Minnesota’s budget situation has been unpredictable and confusing, something forecasts are meant to reduce if not totally eliminate.
Since budgets are drafted to cover two years into the future, governors and lawmakers need accurate estimates on how much things will cost and how much money will be available.
Deficits lead to mid-course spending cuts or tax hikes, surpluses — though politically preferable — can create unsustainable spending and raise expectations among interest groups.
So while the ups and downs of the last two years may seem like a bureaucratic exercise or even a parlor game for political observers, they have real world implications for policymakers. Rosen said that she learned when she first arrived at the Legislature that there is more danger —and more argument — when there was a surplus than when there is a deficit.
Schowalter acknowledged the roller coaster of numbers since the pandemic struck. “We all expect the volatility will settle out, that some of the significant changes created by the pandemic are starting to play out in the economy,” he said. “We’re starting to understand a little bit more about what to expect, both in economic activities and in the revenues it generates for the state.”
Starting in December of 2019, when COVID-19 was not yet front-page fodder, the MMB forecast said the state would have a surplus of $1.33 billion, based on a state budget that was spending about $2 billion a month.
By February of 2020, in a forecast that first mentioned the pandemic as a possible worry, that surplus had grown to $1.51 billion. Then came a special forecast pushed by GOP lawmakers who wanted an early snapshot on the economic impacts of COVID, which had begun two months earlier with the closure of many restaurants and stores. It was that forecast that set off alarms at the statehouse; the surplus, it reported, had fallen into a $2.42 billion deficit.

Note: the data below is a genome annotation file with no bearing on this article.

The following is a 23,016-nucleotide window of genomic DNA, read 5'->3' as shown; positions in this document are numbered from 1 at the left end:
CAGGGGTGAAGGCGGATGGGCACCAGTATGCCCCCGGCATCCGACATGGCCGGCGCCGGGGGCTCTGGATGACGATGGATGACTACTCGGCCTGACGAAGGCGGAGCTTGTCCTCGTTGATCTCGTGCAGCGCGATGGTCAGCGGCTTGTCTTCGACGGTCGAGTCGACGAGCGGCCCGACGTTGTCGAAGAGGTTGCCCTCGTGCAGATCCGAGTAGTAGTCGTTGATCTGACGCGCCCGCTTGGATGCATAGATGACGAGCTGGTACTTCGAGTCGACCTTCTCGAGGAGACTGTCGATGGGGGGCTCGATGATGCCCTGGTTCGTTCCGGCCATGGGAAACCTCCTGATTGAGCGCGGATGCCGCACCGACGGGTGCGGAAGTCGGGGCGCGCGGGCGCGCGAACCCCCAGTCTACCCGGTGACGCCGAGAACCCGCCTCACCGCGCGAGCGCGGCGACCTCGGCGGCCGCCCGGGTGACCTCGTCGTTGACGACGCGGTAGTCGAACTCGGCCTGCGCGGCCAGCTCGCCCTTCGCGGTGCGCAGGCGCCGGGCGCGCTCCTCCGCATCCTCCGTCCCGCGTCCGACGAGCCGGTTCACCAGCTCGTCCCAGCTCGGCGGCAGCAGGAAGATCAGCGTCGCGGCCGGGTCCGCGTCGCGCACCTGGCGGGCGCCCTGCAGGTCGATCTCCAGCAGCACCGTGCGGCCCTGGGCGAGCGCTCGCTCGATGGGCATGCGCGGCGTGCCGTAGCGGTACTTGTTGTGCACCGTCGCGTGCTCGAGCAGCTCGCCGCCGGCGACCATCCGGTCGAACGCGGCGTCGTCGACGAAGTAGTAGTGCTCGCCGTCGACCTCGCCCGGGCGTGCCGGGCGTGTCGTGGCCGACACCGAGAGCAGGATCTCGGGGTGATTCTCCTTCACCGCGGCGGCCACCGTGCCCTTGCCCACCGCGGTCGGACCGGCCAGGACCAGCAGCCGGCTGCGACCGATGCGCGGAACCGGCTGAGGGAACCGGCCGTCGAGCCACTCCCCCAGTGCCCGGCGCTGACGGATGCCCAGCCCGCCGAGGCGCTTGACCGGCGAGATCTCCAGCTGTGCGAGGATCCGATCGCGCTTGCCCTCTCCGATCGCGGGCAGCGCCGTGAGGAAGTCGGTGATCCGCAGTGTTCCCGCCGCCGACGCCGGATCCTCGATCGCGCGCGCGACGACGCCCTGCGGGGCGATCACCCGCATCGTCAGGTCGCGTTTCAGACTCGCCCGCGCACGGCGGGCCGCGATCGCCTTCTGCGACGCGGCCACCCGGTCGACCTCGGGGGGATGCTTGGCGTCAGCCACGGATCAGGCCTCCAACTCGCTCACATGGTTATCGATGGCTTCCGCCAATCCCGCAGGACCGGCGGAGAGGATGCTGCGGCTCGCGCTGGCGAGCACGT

Had that special forecast not been done, Minnesota would never have shown a deficit. That’s because by the time the next official forecast was released — in November, 2020, officials were once again projecting a surplus. It was lower than when the pandemic started, but it was still $641 million more than had been expected.
Then, in February, 2021, more-robust-than-expected tax collection pushed that number higher. By then, the state’s tax collections had returned to pre-pandemic levels, and lawmakers were able to write the state’s 2021-22 budget with a $1.6 billion surplus. That — and billions of dollars in federal pandemic relief — made the two-year, $52 billion budget adopted last June easier than any in a decade or more.
But tax collections weren’t done being unpredictable. Within months of that February forecast that was meant to give some certainty to budgeting, the state’s taxes had produced $2.67 billion in actual collections, what state economists call “collections in excess of forecast.”
Ever since that money was booked — when state accountants closed out the 2021 fiscal year as well as the 2020-21 budget — collections have grown by another $744 million over that seemingly long-ago February forecast.
Laura Kalambokidis, the state’s economist, said the economic numbers are solid just about everywhere she looks. Spending by Minnesotans on durable goods other than cars and medical devices, a common economic measure, is expected to increase 23 percent this year. That’s double what was estimated in February. Growth in wages and salaries is now estimated to be 8 percent this year and 7.9 percent next year. And corporate profits are now estimated to increase 19 percent this year — four times what was guessed in February.
As a result of all that, tax collections are up in all categories: individual incomes taxes, sales taxes and corporate profits taxes.
The two less-encouraging numbers are inflation and employment. Inflation is projected to be 4.5 percent this year and 3.3 percent next year before going back to the 2 percent range. And while the state has regained 296,000 of the jobs lost during the pandemic-caused recession, it still is 121,000 jobs below pre-pandemic employment levels. That gap should close by mid-2022, Kalambokidis said.
As much as Minnesota likes to feel unique (or superior) among states, Kalambokidis acknowledged that most states will show similar revenue numbers.
“The extraordinary revenue growth that we saw in fiscal year 2021 and the improved forecasts for years ‘22 and ‘23, that’s consistent with what we are seeing in other states,” she said. “It’s a consistent story all around.”
She did assert, however, that the state’s balanced tax system, with progressive income taxes, corporate taxes and sales taxes, “allowed us to capture tax receipts from the extraordinary growth that we’ve seen.”